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Tytroca or Ozarba sp.? Ivoloina park, Madagascar This ends our 2019 Madagascar mothing series! Some closing words:<br />
<br />
Madagascar mothing was an uphill battle, mostly because we were there off-season. In comparison to our wild first tropical mothing experience in Colombia (2018):<br />
<ul class="collections-simple"><li><a href="https://www.jungledragon.com/list/525" title="view as slideshow" class="button slideshow"><em class="fa fa-bookmark"></em>Moths of Colombia - 2018</a></li></ul><br />
...we had to lower expectations significantly. In a way, we peaked very early in our young mothing &quot;career&quot;. The Colombia mothing experience was so overwhelming that we could hardly breath due to the amount of moths, and they would constantly block photography as they were on flash and inside the lens. On the cloth, they were so numerous as to constantly overlap. <br />
<br />
Not so much during winter in Madagascar. At best, there were a few dozen on the cloth, and we had to fight hard to photograph them amidst rain and wind. We squeezed the maximum out of every yield, as it was all we could do. <br />
<br />
The result is 225 photos, spread across roughly 200 species. Given conditions, I&#039;m happy with the numbers. It&#039;s not spectacular, but it&#039;s not nothing either. We were simply spoiled early on. And I take joy in the obscurity of it. Mothing in Africa does not seem common and even less common in Madagascar.<br />
<br />
Here&#039;s the final set, and a special thanks to Christine Young for the incredible help with identification:<br />
<br />
<ul class="collections-simple"><li><a href="https://www.jungledragon.com/list/568" title="view as slideshow" class="button slideshow"><em class="fa fa-bookmark"></em>Moths of Madagascar - 2019</a></li></ul><br />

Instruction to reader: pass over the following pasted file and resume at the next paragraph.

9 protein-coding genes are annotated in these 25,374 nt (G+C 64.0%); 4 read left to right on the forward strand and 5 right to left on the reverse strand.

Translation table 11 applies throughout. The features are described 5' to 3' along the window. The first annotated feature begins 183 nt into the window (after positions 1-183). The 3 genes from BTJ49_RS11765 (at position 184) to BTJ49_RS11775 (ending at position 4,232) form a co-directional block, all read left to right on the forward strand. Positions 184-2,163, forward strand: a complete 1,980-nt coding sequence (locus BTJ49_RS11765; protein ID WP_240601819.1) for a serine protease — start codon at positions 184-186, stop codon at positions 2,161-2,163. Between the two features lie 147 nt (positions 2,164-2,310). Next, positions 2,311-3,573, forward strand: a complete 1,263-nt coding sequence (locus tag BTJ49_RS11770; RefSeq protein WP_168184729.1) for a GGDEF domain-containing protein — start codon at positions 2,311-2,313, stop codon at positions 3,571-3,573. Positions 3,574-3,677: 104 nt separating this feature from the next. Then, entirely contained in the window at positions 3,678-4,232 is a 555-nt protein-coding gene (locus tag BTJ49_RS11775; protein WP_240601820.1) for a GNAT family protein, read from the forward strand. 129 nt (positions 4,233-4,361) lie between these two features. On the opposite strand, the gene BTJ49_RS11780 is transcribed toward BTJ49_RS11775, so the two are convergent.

If the universe does not block our plan, our next major mothing revenge will be in Ecuador, coming November. Africa,Geotagged,Ivoloina park,LepiLED,Madagascar,Madagascar 2019,Winter,World Click/tap to enlarge Promoted

Tytroca or Ozarba sp.? Ivoloina park, Madagascar

This ends our 2019 Madagascar mothing series! Some closing words:

Madagascar mothing was an uphill battle, mostly because we were there off-season. In comparison to our wild first tropical mothing experience in Colombia (2018):


...we had to lower expectations significantly. In a way, we peaked very early in our young mothing "career". The Colombia mothing experience was so overwhelming that we could hardly breath due to the amount of moths, and they would constantly block photography as they were on flash and inside the lens. On the cloth, they were so numerous as to constantly overlap.

Not so much during winter in Madagascar. At best, there were a few dozen on the cloth, and we had to fight hard to photograph them amidst rain and wind. We squeezed the maximum out of every yield, as it was all we could do.

The result is 225 photos, spread across roughly 200 species. Given conditions, I'm happy with the numbers. It's not spectacular, but it's not nothing either. We were simply spoiled early on. And I take joy in the obscurity of it. Mothing in Africa does not seem common and even less common in Madagascar.

Here's the final set, and a special thanks to Christine Young for the incredible help with identification:


If the universe does not block our plan, our next major mothing revenge will be in Ecuador, coming November.

    comments (6)

  1. You're welcome, Ferdy...it was a fun challenge, and I can't wait to see what you find in Ecuador!

    Oh, and this is such a gorgeous moth to end with!
    Posted 2 months ago
    1. I think Tytroca sp. looks possible as well. Check out how similar Pyripnoa sp. is, yet it is the wrong distribution:
      https://www.inaturalist.org/taxa/544929-Pyripnoa
      Posted 2 months ago
      1. Ozarba sp. is also sort of similar. Posted 2 months ago
        1. Agreed, some look quite close and distribution matches. Thanks! Posted 2 months ago
    2. Thanks for all the support, Christine! Posted 2 months ago
      1. You're welcome! Posted 2 months ago

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By Ferdy Christant

All rights reserved
Uploaded Mar 3, 2020. Captured Jul 23, 2019 21:39 in Unnamed Road, Madagascar.
  • NIKON D850
  • f/16.0
  • 1/60s
  • ISO64
  • 105mm